Overview + signup

Kingian Nonviolence is a framework for transforming and reconciling conflict that was developed out of the teachings of Dr. Martin Luther King Jr. and the organizing strategies of the Civil Rights Movement.  The goal is to prevent violence, yes, but its ambitions are even bigger: to pursue reconciliation by putting strength and agency in the hands of those who choose to act, talk, and think in healthy, humanly-connected ways that pursue a common higher ground. An approach of nonviolence, as a result, has wide applicability for how people set goals, declare values, and interact with others.  In this workshop we will study the nature of human conflict, the roots of violence, the principles of nonviolence, and the “six steps of Kingian Nonviolence,” which will discuss the role of direct action, education, negotiation, and other steps critical in movement building. Specifically, we will address strategies and principles on how to respond to both interpersonal conflict as well as larger social conflicts.

Dates and Location and Cost
We ask participants to commit to both days of the workshop.
         May 18 @ Washington Hall: 415-500 pm sign-in, 500-900 pm workshop
         May 19 @ Washington Hall: 1030-1100 am sign-in, 1100 am-600 pm workshop

The workship is free and open to everyone. An introductory manual to Kingian Nonviolence will be provided to all participants. Pizza and waters and cookies will be provided on Friday, and sandwiches and waters and snacks will be provided Saturday.

Workshop leader
In 1958, 18-year-old Bernard LaFayette enrolled at American Baptist Theological Seminary in Nashville, Tennessee. Lafayette is an African American and had lived in Florida and Pennsylvania: in the former, he was raised with segregation, in the latter, he attended integrated public schools. When he arrived at seminary, he roomed with John Lewis, now the U.S. Representative for Georgia's 5th congressional district. Within weeks at seminary, Lewis convinced Lafayette to dive into the practice of nonviolence that was gaining steam in Nashville. Lewis and Lafayette would go on to participate in some of the most crucial moments in the U.S. Civil Rights Movement: with Diane Nash, they led the sit-ins that integrated downtown Nashville; they helped to found the Student Nonviolent Coordinating Committee; both were Freedom Riders and were badly beaten in Alabama and thrown in Mississippi’s Parchman Prison; and both were instrumental in the voting rights movement that culminated in the 1965 Selma marches and inspired the US Congress to pass the Voting Rights Act. Always, LaFayette applied the principles of nonviolence to find pathways over conflict, racism, and prejudice. On the morning of April 4, 1968, shortly before he was assassinated, Dr. Martin Luther King Jr. told Lafayette that the next step for the movement was “to institutionalize and to internationalize nonviolence.”  In the decades since, Lafayette has done exactly this—spread the practices of nonviolence to organizations, institutions, and groups around the globe. Dr. Lafayette, having earned his Ph.D. from Harvard University, is one of the world’s foremost theoreticians and tacticians of nonviolence, drawing upon his knowledge, experience, and boundless optimism.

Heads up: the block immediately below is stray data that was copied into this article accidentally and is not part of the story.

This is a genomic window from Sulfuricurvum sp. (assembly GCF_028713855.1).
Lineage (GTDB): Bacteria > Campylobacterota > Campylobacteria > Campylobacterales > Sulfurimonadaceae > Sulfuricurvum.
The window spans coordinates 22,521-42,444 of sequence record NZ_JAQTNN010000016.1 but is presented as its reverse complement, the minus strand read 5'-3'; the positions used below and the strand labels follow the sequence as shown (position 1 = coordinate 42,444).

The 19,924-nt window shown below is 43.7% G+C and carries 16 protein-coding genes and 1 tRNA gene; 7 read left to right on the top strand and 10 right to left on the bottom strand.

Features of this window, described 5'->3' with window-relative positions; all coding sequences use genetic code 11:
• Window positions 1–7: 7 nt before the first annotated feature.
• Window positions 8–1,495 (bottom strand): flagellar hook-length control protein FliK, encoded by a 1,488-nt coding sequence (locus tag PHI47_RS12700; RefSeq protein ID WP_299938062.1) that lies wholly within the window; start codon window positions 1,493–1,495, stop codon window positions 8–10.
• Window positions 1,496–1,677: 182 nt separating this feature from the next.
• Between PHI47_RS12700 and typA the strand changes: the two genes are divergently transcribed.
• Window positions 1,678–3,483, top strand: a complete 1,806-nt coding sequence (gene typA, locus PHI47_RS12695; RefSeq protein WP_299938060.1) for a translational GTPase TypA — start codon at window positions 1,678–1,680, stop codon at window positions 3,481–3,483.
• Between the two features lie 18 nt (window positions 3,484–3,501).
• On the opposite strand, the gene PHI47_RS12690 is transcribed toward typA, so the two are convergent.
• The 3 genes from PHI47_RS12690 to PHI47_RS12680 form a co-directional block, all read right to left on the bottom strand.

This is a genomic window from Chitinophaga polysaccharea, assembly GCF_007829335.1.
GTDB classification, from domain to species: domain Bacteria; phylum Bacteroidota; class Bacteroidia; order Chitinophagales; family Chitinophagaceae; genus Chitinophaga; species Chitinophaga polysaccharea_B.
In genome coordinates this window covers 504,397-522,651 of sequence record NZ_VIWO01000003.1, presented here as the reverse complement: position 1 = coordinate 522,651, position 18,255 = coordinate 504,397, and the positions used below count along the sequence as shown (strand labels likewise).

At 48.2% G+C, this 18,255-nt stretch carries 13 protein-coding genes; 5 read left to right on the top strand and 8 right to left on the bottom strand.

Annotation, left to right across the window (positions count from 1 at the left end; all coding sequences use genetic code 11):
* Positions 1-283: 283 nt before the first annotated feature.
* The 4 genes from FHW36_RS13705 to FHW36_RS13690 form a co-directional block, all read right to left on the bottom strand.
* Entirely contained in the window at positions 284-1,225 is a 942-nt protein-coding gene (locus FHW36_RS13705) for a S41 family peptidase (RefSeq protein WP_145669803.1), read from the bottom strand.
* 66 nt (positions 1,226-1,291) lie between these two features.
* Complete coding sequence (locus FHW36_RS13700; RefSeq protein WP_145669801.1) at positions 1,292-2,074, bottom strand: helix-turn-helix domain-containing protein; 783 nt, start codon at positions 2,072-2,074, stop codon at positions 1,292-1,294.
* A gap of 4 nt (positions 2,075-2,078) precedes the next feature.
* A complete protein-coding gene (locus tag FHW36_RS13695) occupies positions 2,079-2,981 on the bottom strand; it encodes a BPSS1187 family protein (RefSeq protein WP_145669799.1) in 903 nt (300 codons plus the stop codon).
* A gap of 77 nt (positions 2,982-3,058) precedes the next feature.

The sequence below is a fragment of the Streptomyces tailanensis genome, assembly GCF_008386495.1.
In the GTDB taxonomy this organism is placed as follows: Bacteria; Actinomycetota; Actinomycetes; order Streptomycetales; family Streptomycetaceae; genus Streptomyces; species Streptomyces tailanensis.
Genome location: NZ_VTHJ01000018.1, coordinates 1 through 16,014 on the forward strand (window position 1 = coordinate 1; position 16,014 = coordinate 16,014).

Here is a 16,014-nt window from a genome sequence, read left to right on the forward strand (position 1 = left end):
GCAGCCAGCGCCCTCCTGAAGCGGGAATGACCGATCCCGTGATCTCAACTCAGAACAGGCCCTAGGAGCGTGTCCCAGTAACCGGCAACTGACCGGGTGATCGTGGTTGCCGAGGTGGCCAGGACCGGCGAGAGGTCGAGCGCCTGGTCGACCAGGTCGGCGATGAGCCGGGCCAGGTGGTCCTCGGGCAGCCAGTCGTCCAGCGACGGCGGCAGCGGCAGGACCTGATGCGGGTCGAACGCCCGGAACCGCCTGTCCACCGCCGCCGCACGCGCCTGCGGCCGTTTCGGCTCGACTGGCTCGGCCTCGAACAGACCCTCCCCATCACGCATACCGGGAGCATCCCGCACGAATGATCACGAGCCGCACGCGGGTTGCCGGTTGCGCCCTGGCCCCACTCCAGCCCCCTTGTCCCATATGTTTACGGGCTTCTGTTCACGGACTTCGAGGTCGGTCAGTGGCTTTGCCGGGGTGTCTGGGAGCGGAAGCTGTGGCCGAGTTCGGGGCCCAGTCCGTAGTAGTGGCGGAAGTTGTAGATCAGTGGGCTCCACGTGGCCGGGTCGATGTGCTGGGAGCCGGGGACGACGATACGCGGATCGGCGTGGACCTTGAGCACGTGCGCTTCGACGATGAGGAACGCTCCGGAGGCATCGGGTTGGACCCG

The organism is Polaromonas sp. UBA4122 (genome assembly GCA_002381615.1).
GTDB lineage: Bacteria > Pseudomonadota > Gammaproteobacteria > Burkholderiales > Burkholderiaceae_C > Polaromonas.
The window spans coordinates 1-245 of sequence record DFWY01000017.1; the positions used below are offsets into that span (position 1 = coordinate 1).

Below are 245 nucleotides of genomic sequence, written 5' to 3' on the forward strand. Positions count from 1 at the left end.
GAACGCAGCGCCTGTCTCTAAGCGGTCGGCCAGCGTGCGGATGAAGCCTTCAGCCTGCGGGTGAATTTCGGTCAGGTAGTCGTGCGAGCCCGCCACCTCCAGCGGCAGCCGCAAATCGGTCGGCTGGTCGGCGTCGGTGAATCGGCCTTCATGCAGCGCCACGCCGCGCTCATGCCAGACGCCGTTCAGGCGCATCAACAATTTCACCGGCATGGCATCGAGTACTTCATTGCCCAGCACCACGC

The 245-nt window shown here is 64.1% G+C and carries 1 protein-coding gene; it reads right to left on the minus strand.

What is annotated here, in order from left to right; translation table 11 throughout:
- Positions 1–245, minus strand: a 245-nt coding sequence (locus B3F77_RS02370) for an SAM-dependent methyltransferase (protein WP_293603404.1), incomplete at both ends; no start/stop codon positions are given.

if you are interested, please complete the brief questions below, and we will see you on May 18!

Any questions, please email team@projectpilgrimage.org

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